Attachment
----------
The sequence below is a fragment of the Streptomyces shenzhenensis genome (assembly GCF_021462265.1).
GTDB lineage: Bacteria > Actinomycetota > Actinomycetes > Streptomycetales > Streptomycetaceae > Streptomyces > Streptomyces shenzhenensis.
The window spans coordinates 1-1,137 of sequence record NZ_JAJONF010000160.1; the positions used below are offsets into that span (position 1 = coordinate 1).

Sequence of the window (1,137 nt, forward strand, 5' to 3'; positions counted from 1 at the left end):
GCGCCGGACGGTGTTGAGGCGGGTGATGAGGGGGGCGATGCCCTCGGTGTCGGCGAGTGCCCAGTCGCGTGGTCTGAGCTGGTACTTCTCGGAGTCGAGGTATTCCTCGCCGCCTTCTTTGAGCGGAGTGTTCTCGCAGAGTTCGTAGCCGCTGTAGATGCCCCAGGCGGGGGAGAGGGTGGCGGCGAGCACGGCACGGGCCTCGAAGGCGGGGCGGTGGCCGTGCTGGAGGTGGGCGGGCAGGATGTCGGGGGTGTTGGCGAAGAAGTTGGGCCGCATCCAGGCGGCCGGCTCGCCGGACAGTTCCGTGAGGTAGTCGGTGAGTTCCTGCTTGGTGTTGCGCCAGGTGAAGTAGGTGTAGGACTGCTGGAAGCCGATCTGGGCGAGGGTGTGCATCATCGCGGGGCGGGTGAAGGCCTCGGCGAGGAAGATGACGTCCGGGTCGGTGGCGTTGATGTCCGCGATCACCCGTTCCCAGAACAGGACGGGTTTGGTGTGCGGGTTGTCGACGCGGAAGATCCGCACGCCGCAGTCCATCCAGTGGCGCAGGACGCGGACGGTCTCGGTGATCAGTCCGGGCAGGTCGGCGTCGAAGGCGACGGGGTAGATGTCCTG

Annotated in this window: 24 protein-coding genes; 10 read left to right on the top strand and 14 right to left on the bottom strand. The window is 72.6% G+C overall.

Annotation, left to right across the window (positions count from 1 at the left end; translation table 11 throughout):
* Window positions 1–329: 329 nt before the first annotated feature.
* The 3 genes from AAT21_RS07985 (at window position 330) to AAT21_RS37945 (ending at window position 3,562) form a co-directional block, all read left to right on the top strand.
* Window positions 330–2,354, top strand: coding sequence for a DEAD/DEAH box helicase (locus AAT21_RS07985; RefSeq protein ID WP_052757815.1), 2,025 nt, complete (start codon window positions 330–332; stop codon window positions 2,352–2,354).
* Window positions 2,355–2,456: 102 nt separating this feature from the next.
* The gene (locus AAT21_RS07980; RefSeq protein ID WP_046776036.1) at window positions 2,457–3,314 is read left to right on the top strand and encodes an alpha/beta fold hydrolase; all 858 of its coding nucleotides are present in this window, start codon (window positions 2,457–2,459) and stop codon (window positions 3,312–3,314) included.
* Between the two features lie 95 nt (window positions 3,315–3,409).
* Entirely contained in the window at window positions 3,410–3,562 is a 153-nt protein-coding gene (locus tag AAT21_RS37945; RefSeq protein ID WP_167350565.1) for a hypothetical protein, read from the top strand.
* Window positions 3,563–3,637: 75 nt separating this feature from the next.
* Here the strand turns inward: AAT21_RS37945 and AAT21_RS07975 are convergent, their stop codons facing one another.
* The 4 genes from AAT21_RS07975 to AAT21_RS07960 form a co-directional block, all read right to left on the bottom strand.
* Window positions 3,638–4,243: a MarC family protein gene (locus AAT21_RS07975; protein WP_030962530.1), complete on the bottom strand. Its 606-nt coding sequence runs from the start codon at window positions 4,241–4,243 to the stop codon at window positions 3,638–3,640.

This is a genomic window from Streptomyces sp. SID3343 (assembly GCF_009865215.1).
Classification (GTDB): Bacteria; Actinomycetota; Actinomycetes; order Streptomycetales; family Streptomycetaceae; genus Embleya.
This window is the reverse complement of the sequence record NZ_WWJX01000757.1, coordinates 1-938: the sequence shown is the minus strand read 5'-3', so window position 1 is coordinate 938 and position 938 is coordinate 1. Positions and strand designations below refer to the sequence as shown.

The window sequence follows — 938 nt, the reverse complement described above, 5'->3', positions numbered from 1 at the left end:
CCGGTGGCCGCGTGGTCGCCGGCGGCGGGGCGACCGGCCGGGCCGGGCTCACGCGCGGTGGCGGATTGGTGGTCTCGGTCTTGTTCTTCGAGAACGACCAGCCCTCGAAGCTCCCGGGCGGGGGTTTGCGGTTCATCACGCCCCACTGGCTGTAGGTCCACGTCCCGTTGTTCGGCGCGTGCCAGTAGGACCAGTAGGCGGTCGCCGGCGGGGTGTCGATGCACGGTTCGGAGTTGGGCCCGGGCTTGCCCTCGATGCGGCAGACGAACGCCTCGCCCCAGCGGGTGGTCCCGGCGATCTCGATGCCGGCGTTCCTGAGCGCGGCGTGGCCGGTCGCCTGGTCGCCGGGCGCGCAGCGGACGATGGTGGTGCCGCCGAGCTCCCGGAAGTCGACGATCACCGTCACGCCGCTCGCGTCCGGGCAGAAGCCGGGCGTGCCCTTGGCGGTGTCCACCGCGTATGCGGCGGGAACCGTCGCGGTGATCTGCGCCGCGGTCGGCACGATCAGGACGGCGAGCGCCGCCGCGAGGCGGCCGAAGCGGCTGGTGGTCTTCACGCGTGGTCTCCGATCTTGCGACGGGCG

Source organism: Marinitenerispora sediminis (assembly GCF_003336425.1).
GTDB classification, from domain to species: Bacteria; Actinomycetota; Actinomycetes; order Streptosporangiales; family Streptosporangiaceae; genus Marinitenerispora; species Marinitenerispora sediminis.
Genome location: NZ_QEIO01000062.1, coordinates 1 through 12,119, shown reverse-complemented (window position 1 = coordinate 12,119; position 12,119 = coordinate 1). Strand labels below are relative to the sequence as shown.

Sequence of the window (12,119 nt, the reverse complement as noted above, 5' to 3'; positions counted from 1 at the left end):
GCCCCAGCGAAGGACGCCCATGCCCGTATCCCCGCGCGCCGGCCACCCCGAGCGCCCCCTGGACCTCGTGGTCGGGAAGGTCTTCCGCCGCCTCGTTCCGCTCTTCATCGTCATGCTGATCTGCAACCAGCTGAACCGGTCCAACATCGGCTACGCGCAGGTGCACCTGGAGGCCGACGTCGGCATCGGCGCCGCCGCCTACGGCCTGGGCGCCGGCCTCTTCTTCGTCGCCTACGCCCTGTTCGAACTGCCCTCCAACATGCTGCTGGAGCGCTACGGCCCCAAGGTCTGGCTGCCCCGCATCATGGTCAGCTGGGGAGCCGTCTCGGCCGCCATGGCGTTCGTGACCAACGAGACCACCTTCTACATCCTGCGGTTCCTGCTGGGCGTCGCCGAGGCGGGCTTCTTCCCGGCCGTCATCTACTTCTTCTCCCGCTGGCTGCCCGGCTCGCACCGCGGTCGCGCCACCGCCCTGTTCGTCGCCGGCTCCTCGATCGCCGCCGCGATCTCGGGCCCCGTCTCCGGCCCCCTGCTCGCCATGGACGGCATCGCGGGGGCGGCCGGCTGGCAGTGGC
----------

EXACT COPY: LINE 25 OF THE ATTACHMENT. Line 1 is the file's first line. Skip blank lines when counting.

GTDB classification, from domain to species: Bacteria; Actinomycetota; Actinomycetes; order Streptosporangiales; family Streptosporangiaceae; genus Marinitenerispora; species Marinitenerispora sediminis.